Haiti, through my lens

When I’m in Haiti, I carry a camera. I document. I record what I find captivating and haunting.

Mostly it’s my way of processing and organizing what I see. I’m a visual learner. Sometimes I need to steady myself and my emotion by inserting a camera between myself and the reality I face. I get to study a single mosaic square in a huge, confusing tableau.

A child playing along the sea, a mother caring for a baby, an old woman soon to die and unable to rise from the floor of a poor house latrine. That’s life in Haiti.

These photos and these moments have become a passion.

It’s a way to reach out, grasp and process a world before me. Things that surprise, delight and sometimes hurt. I come back with moments tough and beautiful that will take months to process. That’s Haiti.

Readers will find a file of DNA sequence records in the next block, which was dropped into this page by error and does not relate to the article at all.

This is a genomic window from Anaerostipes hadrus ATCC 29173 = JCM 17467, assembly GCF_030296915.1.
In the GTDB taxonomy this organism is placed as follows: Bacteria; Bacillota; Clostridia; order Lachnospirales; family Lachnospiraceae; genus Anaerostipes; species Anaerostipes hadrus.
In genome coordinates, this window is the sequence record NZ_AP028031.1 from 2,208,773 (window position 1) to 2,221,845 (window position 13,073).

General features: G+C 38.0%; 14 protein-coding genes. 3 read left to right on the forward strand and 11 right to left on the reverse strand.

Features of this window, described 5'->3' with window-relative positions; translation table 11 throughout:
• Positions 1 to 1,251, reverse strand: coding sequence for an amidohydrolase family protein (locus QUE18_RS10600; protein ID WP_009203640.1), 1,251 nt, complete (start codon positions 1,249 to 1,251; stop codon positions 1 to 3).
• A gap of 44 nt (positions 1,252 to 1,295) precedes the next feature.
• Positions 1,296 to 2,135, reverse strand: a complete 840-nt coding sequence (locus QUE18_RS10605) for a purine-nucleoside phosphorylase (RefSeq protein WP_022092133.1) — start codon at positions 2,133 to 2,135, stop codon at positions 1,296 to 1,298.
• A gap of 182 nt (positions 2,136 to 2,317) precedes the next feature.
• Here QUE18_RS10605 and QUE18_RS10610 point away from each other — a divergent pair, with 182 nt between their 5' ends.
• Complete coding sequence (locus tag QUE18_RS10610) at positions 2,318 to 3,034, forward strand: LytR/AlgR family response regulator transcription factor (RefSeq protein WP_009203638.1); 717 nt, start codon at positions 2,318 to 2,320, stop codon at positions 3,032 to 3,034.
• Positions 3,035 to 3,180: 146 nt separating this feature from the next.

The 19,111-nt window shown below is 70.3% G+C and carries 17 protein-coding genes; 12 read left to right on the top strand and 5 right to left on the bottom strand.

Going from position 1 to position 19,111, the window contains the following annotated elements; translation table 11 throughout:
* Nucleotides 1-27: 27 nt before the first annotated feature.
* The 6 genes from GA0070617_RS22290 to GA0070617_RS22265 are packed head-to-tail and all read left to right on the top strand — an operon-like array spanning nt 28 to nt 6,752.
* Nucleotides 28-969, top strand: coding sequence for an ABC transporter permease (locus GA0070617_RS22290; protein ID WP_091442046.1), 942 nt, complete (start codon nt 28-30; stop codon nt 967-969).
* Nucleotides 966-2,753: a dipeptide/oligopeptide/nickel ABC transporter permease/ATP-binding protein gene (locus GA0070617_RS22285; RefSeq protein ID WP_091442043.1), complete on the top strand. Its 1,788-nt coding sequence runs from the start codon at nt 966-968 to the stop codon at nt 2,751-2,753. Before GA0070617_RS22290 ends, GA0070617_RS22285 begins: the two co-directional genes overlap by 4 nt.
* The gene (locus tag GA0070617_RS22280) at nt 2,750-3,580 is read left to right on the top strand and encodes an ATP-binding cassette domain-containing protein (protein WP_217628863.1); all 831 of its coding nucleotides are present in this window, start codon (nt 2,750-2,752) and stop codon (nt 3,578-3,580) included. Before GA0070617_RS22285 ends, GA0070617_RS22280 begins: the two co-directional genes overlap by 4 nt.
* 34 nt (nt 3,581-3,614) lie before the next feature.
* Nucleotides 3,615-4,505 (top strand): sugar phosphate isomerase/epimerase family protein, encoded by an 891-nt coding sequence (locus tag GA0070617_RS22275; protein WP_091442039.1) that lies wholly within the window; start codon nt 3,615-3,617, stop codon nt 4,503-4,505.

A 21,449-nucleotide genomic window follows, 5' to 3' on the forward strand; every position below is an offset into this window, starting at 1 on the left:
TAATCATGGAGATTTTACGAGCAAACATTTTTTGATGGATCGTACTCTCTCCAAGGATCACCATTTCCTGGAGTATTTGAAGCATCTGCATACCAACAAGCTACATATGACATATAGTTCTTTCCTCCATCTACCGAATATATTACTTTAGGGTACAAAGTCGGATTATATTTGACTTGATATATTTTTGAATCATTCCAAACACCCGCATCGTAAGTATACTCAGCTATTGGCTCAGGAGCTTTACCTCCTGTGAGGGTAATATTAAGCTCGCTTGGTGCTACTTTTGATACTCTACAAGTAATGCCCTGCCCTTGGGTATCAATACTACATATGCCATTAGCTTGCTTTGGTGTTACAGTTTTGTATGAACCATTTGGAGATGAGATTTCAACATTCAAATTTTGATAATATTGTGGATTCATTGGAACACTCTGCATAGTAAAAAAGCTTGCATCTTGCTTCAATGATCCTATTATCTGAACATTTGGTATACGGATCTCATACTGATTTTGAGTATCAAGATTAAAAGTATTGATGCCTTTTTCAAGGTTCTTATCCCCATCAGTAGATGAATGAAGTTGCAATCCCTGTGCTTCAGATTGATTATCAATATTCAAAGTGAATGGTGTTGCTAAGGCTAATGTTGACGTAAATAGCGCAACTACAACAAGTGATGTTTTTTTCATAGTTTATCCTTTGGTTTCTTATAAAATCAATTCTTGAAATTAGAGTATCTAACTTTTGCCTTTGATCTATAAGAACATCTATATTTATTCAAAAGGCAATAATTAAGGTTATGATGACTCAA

And, its beauty is real in a way we don’t often find here. Unvarnished. Like raw wood. The grain still is open. In a natural state we rarely experience in our varnished homeland. The details are too easily forgotten when again surrounded by what we call normal.

So, I carry a camera. To remember.


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